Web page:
Giving German courses, showing people around, help in navigating paperwork: A study shows that many people in Germany are volunteering to help refugees. It also indicates that they need more professional support.
Organizations are in need of people who will commit themselves to volunteer to help refugees on a long-term basis, according to a study released by Germany's Bertelsmann Stiftung after interviews this spring with 25 aid workers for 17 local authorities. And, the report found, aid workers need more professional suppiort.
"We're certainly not seeing any drop in the commitment to help," Bettina Windau, the director of Bertelsmann's civil society program, told DW. "It's considerable, and it's very stable." However, she added, for aid to be effective in the long term, there needs to be better coordination of the work of civilian volunteers with that of local authorities.
Volunteers are often confronted with questions that lie outside their areas of competence, Windau said, particularly on administrative issues such as navigating asylum laws or filling out forms for people who have already been granted residency. "That's actually where the real work begins: applying for Hartz IV, perhaps filling out something to do with an apartment, and so on," said a member of a refugee aid team in Flensburg, referring to Germany's welfare program.
Researchers spoke to aid workers from the southeastern city of Passau - where, at the peak of arrivals, up to 5,000 people a day crossed into Germany - to Flensburg in the north, where there have at times been dozens of refugees stuck at the train station, waiting to travel on to Sweden. Helpers in smaller municipalities were also interviewed, as well as volunteers in eastern Germany, where xenophobia often runs especially high.
'Commitment has evolved'
Aid workers are better organized than they were last summer. "Spontaneous commitment has evolved into structured procedures," Windau said. In many places, associations have been set up and aid has been professionalized. There are even preparatory courses for volunteers, in which they can learn about potential intercultural misunderstandings and other aspects of aid work.
If the initial focus had been on providing refugees crammed into converted sports halls with the bare necessities, efforts now are aimed at integration. In this respect the volunteers are often performing tasks that would normally be the responsibility of the state. They're giving German courses, looking for apartments, translating forms and applications, and organizing football tournaments and holiday programs for children. For many refugees, volunteers are an important bridge to the authorities.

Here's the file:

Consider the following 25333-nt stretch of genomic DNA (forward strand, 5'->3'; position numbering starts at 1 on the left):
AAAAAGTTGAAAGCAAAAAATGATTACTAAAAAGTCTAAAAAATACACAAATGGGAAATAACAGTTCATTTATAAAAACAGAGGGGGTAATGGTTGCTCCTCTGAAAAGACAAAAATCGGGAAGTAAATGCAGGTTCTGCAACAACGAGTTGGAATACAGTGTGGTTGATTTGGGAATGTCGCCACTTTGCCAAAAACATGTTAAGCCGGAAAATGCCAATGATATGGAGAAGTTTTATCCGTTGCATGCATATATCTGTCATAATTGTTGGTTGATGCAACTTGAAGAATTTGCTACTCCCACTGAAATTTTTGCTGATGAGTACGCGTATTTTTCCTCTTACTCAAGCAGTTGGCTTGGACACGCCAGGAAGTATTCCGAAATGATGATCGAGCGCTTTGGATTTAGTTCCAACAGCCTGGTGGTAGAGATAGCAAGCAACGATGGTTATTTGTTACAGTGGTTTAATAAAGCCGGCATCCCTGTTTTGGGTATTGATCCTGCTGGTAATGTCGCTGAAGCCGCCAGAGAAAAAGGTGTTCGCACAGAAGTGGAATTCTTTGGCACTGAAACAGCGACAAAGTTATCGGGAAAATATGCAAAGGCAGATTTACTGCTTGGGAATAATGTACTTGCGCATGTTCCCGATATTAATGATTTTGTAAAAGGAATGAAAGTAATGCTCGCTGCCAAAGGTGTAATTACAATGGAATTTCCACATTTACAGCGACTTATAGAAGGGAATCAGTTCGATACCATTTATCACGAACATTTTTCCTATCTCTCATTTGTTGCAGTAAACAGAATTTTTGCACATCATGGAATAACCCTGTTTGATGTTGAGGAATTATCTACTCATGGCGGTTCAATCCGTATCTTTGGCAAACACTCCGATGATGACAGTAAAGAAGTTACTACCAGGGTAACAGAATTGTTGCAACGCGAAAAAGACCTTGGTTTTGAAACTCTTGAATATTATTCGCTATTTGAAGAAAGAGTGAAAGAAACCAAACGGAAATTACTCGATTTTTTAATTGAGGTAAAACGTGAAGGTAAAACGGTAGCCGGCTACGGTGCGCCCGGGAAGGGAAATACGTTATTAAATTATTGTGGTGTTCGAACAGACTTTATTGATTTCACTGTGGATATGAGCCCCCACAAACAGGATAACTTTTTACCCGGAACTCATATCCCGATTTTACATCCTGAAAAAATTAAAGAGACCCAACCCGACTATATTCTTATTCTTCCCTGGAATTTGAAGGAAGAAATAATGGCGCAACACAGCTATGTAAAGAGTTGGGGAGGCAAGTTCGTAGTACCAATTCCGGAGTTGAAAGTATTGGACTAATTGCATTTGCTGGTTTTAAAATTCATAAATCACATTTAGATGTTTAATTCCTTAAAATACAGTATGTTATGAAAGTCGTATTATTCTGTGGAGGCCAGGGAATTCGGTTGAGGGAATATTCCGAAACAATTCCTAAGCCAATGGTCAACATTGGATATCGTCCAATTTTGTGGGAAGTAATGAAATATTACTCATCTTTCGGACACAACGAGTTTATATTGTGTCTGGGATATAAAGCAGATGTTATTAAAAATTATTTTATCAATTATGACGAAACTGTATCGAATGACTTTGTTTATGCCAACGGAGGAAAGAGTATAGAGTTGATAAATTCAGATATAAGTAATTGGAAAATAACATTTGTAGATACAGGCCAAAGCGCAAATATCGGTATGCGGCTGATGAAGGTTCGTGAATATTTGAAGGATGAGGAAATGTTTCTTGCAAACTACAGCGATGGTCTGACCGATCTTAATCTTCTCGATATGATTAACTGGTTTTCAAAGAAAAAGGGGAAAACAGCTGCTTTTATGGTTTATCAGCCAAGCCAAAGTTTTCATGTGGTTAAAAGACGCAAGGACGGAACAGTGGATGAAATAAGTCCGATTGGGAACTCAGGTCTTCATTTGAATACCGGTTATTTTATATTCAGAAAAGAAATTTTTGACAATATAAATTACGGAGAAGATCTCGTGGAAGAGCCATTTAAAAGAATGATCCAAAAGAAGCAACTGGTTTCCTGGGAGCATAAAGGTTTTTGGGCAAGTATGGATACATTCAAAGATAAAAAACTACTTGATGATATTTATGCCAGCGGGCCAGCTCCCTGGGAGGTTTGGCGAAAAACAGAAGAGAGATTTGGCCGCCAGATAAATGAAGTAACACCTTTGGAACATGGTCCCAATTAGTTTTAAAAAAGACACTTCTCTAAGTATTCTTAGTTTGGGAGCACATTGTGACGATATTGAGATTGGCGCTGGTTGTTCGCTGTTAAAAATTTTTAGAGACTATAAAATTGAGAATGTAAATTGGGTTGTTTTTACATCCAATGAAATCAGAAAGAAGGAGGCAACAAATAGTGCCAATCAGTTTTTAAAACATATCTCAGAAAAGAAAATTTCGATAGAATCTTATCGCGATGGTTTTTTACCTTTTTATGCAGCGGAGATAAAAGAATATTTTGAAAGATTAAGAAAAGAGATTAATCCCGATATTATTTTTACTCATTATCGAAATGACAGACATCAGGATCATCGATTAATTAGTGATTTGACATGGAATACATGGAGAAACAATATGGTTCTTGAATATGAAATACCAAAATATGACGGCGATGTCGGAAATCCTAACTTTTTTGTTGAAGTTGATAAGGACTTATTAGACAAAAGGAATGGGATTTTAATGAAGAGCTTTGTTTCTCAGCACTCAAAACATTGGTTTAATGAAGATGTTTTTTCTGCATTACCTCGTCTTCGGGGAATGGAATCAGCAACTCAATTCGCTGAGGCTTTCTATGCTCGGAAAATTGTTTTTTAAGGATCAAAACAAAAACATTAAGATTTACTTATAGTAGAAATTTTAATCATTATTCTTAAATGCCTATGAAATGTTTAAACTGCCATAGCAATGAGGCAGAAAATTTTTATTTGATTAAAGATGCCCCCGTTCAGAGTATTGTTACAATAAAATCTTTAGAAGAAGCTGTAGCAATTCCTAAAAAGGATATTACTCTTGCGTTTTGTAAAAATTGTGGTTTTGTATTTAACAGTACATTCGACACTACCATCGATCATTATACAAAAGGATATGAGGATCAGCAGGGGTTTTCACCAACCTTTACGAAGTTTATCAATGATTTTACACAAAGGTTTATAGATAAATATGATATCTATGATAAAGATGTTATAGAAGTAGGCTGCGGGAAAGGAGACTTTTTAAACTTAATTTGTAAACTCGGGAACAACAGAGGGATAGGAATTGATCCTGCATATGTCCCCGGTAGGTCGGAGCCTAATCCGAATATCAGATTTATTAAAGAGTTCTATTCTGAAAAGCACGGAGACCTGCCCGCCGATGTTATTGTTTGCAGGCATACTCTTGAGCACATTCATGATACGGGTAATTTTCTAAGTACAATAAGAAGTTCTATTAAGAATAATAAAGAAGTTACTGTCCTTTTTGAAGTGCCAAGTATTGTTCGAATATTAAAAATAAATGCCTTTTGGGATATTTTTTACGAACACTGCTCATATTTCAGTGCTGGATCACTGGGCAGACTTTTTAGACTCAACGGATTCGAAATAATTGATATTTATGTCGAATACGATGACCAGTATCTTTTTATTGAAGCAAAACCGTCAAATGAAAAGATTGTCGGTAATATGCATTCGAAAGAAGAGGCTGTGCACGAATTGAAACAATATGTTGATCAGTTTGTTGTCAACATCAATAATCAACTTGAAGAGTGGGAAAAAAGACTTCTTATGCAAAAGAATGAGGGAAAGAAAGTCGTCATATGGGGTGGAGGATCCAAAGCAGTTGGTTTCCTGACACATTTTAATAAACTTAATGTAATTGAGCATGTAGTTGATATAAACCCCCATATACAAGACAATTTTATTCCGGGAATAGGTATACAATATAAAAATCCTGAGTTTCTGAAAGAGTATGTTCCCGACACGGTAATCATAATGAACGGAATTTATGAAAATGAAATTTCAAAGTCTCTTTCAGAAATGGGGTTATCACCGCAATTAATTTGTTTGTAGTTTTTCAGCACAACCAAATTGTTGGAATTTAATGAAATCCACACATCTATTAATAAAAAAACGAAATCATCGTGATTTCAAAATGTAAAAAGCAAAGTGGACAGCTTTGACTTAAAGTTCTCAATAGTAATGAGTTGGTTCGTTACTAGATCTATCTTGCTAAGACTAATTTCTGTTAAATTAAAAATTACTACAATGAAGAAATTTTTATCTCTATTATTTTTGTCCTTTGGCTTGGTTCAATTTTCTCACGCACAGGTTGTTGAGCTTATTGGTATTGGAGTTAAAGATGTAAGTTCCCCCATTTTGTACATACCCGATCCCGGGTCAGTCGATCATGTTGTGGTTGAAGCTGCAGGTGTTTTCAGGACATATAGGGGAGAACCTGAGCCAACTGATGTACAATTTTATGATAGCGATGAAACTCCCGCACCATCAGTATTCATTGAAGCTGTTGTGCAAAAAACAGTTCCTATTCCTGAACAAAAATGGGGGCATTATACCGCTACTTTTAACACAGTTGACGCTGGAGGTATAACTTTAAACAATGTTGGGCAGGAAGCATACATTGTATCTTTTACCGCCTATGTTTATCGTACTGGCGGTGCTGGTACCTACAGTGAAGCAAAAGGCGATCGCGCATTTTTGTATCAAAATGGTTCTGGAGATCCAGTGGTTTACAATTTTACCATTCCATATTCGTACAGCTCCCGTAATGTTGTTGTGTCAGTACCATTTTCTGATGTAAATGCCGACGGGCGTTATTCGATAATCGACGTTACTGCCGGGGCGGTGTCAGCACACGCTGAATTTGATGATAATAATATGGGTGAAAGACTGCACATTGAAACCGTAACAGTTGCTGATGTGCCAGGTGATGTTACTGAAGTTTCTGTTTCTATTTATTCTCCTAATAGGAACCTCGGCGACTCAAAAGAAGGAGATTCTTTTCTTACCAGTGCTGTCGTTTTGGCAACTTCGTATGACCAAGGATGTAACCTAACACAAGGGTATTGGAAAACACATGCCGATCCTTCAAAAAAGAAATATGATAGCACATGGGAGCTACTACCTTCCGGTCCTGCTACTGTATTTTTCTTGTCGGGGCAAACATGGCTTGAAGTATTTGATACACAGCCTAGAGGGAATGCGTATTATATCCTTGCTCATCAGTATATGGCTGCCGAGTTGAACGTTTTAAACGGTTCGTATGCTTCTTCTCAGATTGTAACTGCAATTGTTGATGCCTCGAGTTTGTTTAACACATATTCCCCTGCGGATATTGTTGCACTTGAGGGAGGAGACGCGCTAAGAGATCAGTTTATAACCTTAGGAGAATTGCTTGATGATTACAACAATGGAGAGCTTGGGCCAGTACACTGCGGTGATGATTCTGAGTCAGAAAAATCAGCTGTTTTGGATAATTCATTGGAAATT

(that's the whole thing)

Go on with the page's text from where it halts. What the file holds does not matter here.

So far, this work has gone pretty well - not least because some volunteers do it more or less round the clock. There was no feedback in the study that suggested that anyone felt overwhelmed or exploited.
Volunteers were interviewed shortly after the sexual assaults that occurred on New Year's Eve in Cologne, when initial reporting led to anti-refugee statements by some media outlets and political figures. "Many people wanted to take a very conscious stand at that time against right-wing ideology," Windau said. She added that volunteers in Dresden and Gera - where the anti-immigration Patriotic Europeans Against the "Islamization" of the Occident movement is strongest - have built a particularly strong network, both among themselves and with the authorities.
Windau said committed volunteers were a central pillar of aid work, particularly following three unrelated attacks this summer by men who had applied for asylum in Germany. According to the Bertelsmann study, volunteers have helped to spread a positive attitude toward refugees in their communities. The study recommends that towns and municipalities increase coordination units - and do more to publicly acknowledge the work of volunteers.